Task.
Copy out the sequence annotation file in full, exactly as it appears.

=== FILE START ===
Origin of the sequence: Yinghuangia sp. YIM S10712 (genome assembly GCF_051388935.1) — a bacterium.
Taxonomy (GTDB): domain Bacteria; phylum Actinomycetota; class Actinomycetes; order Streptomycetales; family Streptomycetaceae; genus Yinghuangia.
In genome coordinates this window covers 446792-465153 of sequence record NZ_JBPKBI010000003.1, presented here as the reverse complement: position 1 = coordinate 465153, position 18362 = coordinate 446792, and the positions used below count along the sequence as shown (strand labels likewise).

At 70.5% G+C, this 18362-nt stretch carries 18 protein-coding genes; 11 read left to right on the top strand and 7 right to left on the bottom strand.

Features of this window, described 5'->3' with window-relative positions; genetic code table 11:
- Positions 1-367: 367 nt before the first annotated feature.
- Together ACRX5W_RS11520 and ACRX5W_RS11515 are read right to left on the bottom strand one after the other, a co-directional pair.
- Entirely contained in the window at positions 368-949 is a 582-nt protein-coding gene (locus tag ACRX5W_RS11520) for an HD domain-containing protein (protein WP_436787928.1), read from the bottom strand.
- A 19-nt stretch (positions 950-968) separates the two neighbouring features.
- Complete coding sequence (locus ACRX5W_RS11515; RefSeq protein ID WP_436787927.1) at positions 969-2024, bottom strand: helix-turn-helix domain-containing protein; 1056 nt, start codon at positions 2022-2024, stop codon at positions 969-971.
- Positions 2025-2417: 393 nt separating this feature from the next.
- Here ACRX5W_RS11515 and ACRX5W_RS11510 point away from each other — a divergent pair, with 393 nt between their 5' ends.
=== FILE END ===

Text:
Origin of the sequence: Yinghuangia sp. YIM S10712 (genome assembly GCF_051388935.1) — a bacterium.
Taxonomy (GTDB): domain Bacteria; phylum Actinomycetota; class Actinomycetes; order Streptomycetales; family Streptomycetaceae; genus Yinghuangia.
In genome coordinates this window covers 446792-465153 of sequence record NZ_JBPKBI010000003.1, presented here as the reverse complement: position 1 = coordinate 465153, position 18362 = coordinate 446792, and the positions used below count along the sequence as shown (strand labels likewise).

At 70.5% G+C, this 18362-nt stretch carries 18 protein-coding genes; 11 read left to right on the top strand and 7 right to left on the bottom strand.

Features of this window, described 5'->3' with window-relative positions; genetic code table 11:
- Positions 1-367: 367 nt before the first annotated feature.
- Together ACRX5W_RS11520 and ACRX5W_RS11515 are read right to left on the bottom strand one after the other, a co-directional pair.
- Entirely contained in the window at positions 368-949 is a 582-nt protein-coding gene (locus tag ACRX5W_RS11520) for an HD domain-containing protein (protein WP_436787928.1), read from the bottom strand.
- A 19-nt stretch (positions 950-968) separates the two neighbouring features.
- Complete coding sequence (locus ACRX5W_RS11515; RefSeq protein ID WP_436787927.1) at positions 969-2024, bottom strand: helix-turn-helix domain-containing protein; 1056 nt, start codon at positions 2022-2024, stop codon at positions 969-971.
- Positions 2025-2417: 393 nt separating this feature from the next.
- Here ACRX5W_RS11515 and ACRX5W_RS11510 point away from each other — a divergent pair, with 393 nt between their 5' ends.